The machinery in the workshop consisted of a Drummond lathe on which wooden bullets were turned out for the film industry; a larger metal-working lathe, a combined jig-saw and disc sander, a profile shaping machine and a pillar drill. Many large sections of the wooden workshop walls, usually about 8-10ft long, could be hinged or removed for the removal of large models onto the flat-bed of collecting lorries.
In 1952/3, Shawcraft produced several components for the Somers Kendal SK1 lightweight jet aircraft designed by Hugh Kendall, the ex-test pilot for Miles Aircraft (where he met Bill Roberts); it was often flown by his business partner in the project, Nat Somers, an ex-1930s Vickers test pilot and winner of many King's Cup Air races. This work resulted in Shawcraft becoming ARB and AID approved to make the fuselage assembly jig, the jig for pre-moulding the front fuselage plywood skin, the jig for making the aluminium engine cowling, moulds for synthetic rubber components for the fuel system, the wooden mould to make the vacuum formed acrylic cockpit canopy, the grp nose and tail cones, the drag-chute housing, wing-tips, the undercarriage doors and the foot-well boxes. They also made the vee tail that operated as both rudder and elevator, the fuselage frames, the control column, and the levers to operate the under-carriage, flap and air-brake. The clear view windscreen panel was adapted from a wartime Horsa glider. The SK1 registration, G-AOBG, did most of its test flying from Woodley, near Reading and White Waltham near Maidenhead where it achieved a top speed of 288km. It weighed 810lb empty and 15,000lb fully laden and was rated as the smallest jet aircraft in the world at that time. To create interest and appeal to a potential market, where it was intended to sell for £10,000, Nat Somers made a bid on the 1km closed circuit air speed record at de Havilland's Hatfield aerodrome in the sixties. Unfortunately, he retracted the undercarriage too early and the plane bellied down the runway but was saved from severe damage by an ash skid fitted by Shawcraft between the nose and undercarriage for this purpose.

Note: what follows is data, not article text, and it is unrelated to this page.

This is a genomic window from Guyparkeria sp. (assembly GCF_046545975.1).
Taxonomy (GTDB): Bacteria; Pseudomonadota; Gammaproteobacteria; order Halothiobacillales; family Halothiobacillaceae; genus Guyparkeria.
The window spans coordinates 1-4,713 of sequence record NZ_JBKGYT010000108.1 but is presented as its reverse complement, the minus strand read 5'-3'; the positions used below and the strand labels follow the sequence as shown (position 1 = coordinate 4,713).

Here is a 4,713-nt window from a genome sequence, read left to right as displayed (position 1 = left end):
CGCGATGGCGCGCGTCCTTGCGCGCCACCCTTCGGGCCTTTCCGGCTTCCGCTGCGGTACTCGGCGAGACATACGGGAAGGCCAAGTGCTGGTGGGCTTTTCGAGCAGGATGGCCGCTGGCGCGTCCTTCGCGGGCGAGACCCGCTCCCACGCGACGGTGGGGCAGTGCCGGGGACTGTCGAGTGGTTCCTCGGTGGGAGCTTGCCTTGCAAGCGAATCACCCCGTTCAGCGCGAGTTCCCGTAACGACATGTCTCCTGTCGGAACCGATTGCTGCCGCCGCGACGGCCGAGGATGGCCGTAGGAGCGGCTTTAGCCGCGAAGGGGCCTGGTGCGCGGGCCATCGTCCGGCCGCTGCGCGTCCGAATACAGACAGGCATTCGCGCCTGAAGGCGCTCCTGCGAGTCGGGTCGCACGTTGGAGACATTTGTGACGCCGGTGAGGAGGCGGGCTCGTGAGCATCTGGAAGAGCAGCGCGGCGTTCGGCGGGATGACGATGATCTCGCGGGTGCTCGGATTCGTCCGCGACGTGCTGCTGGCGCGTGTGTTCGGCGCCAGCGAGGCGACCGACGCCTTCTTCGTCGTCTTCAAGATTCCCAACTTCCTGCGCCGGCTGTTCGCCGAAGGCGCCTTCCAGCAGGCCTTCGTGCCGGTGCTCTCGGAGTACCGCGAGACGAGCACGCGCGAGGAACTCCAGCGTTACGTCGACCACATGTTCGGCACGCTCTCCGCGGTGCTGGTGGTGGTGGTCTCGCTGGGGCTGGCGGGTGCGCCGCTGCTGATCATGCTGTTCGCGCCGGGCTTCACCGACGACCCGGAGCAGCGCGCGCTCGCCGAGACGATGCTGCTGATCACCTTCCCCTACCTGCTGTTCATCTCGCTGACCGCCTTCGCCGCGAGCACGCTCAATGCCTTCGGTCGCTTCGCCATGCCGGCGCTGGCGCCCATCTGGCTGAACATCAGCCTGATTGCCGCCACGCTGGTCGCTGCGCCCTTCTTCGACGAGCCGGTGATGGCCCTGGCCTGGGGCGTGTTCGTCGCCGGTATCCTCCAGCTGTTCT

The SK1 continued flying for some years until the Blackburn Turbomecca Palas 350lb thrust engine became obsolete; the plane was relegated to an air museum in the North of England.
Reg Haynes employed me in August 1955 as a trainee model-maker following my demob from the RAF and my first job was making the wooden master patterns for 1/72nd scale Hawker Hurricanes and Vickers Supermarine Spitfires that were cast in bronze for the film Reach for the Sky - the story of Douglas Bader.
I progressed to repairing illuminated landscape models for the British Transport Commission and illuminated 1/16th scale cutaway models of Elizabethan, Viscount, Britannia and Trident airliners for travel agents to promote BEA, BOAC, and Aer Lingus.
When Reg Haynes retired to run a craft shop in Keswick in 1956, Bill Roberts bought out his partners to form Shawcraft (Models) Ltd. and became the sole managing director. I became his assistant and went on to become office manager and then general manager by the time the Company acquired a second factory at 69 Rockingham Road Uxbridge in 1959.
Many of the Shawcraft exhibition models were photographed in monochrome by the local Richings Park photographer, Freddie Standewick who lived and worked in a studio flat opposite the bakery in Bathurst Walk. His pictures of the Company's models were often used by such magazines as 'Flight' and 'The Aeroplane'. Other photographs of the larger special effects such as the 40ft Titanic liner and the 32ft Graf Spey battleship were taken and published by Middlesex Advertiser & Gazette. I designed the first Shawcraft brochure for use at The Royal Show in Bristol in the late fifties and it was printed by Ian Young from his small print works within Richings Park Motors.
Shawcraft's models and full size replicas for special effects in the film industry appeared in more than 25 films made by such studios as J Arthur Rank, British Lion, Hammer Films, Ealing Studios and Shepperton and ranged from aircraft with 3ins wingspan to a 68ft wingspan replica of the Vickers Vimy and a 40ft model of the Titanic. The films included such epics as, 'Above Us the Waves', 'Angels One Five', 'The Malta Story', 'The Purple Plain', 'The Net', 'Quartermas II', 'Check Point', 'Reach for the Sky', 'The Battle of the River Plate', 'Sea Fury', 'Hornblower & the Atropos', 'Campbell's Kingdom', 'The Sleeping Prince', 'The Curse of Frankenstein', 'The Abominable Snowman', 'Ill Met by Moonlight', 'Yangtse Incident', 'A Night to Remember', 'Sink the Bismark', 'Chitty Chitty Bang Bang', 'The Castaways', 'Superman II', 'The Guns of Naverone', 'The Bedford Incident' and 'Cromwell'.